Now I don't mean to take away anything from the contributions of these well-educated and highly qualified individuals (hell, we could use some of these guys today), but there's a kind of artificiality about the endeavor. But then Armenians were among the most dispersed of the Soviet Union's "nationalities" so I suppose it makes sense.
      Any idea what the population of Armenia was in 1933 ????
      Sardarabad,1918.

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      • #4
        Re: Russian Orientalism and the Building of Soviet Armenia

        The republic was in shambles in the early years of Sovietization. Hell, things were probably even worse before. Armenian independence and the first republic was proclaimed in Tiflis, after all.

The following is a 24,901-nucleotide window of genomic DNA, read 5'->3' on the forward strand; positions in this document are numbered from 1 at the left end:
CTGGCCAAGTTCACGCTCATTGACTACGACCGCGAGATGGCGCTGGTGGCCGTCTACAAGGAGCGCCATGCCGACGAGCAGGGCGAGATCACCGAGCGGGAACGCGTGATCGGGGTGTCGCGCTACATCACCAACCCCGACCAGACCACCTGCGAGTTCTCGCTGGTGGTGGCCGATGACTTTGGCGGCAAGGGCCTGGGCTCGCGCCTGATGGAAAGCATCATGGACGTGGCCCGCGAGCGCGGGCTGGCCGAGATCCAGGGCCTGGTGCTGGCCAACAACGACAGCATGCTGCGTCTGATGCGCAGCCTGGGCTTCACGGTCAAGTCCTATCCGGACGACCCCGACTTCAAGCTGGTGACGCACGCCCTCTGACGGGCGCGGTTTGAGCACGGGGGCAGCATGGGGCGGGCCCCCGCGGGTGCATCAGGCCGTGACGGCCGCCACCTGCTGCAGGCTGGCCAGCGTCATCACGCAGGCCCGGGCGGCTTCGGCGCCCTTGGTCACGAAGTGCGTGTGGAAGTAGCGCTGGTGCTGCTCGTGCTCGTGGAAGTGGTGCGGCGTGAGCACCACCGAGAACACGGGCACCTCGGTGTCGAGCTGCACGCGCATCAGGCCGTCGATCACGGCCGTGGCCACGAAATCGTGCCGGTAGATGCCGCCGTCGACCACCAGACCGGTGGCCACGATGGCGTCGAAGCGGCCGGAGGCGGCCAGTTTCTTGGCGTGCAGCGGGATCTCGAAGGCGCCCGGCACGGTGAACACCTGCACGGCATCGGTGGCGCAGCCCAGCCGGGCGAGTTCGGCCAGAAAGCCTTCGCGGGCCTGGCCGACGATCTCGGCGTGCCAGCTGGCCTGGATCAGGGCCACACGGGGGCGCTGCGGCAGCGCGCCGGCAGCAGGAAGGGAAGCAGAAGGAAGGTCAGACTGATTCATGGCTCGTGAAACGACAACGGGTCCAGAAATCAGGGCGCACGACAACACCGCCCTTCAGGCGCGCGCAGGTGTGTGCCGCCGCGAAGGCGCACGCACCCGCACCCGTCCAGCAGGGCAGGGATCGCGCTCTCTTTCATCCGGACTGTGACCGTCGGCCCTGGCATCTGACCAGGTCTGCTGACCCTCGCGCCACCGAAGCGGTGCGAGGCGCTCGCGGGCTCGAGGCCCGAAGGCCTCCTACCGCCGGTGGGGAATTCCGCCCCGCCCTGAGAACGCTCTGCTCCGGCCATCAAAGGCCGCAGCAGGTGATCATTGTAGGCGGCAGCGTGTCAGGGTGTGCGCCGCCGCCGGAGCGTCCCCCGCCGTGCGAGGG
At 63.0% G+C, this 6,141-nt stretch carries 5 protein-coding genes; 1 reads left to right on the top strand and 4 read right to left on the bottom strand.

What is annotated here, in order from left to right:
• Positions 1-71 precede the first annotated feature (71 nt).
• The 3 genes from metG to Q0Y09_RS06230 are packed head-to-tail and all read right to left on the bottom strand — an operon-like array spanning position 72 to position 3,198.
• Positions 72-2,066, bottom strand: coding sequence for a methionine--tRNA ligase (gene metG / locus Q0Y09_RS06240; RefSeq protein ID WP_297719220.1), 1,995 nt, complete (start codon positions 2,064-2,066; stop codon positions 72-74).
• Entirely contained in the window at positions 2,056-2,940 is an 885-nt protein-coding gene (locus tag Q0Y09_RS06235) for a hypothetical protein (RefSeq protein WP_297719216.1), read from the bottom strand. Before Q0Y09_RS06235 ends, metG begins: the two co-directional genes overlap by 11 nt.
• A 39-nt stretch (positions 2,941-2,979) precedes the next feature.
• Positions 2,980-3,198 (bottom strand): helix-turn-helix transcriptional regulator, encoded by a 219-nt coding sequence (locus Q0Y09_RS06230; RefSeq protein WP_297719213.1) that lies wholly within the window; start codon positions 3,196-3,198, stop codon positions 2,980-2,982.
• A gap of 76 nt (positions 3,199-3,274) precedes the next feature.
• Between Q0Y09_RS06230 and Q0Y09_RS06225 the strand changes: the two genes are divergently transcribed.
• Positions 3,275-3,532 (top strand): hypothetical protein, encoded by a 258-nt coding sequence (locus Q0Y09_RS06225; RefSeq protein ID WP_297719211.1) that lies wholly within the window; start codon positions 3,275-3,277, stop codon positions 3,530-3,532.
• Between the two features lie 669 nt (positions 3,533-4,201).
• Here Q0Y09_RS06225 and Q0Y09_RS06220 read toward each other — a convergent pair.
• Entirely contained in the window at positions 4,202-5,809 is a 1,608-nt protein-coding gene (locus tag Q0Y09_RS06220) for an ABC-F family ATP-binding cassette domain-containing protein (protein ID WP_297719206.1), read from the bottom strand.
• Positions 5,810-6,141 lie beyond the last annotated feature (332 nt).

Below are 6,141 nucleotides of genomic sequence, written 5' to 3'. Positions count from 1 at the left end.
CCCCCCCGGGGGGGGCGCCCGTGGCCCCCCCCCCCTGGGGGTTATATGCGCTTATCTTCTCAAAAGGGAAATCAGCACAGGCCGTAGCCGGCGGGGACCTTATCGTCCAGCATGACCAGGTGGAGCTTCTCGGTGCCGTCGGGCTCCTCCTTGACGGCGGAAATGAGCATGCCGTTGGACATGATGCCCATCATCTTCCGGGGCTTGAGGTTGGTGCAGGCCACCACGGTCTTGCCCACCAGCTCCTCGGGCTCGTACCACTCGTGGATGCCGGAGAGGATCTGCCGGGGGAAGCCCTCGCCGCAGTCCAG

Last edited by TomServo; 08-09-2013, 07:20 AM.

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        • #5
          Re: Russian Orientalism and the Building of Soviet Armenia

          Originally posted by Haykakan View Post
          Artificial my vor. This is like saying the Armenian NT is fake because it has players who are not born in Armenia. This line of reasoning is as senseless today as it was back then.
          "As it was back then"? Are you saying there was opposition to this Russo-Armenian led project from nativists?

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          • #6
            Re: Russian Orientalism and the Building of Soviet Armenia

            Originally posted by TomServo View Post
            "As it was back then"? Are you saying there was opposition to this Russo-Armenian led project from nativists?
            No. I am saying that it seems you are branding their achievements as artificial because they were not done in Armenia by Armenians born in Armenia and that this is not a fair assessment. If you meant something else then you may want to restatewhat you mean by "artificiality".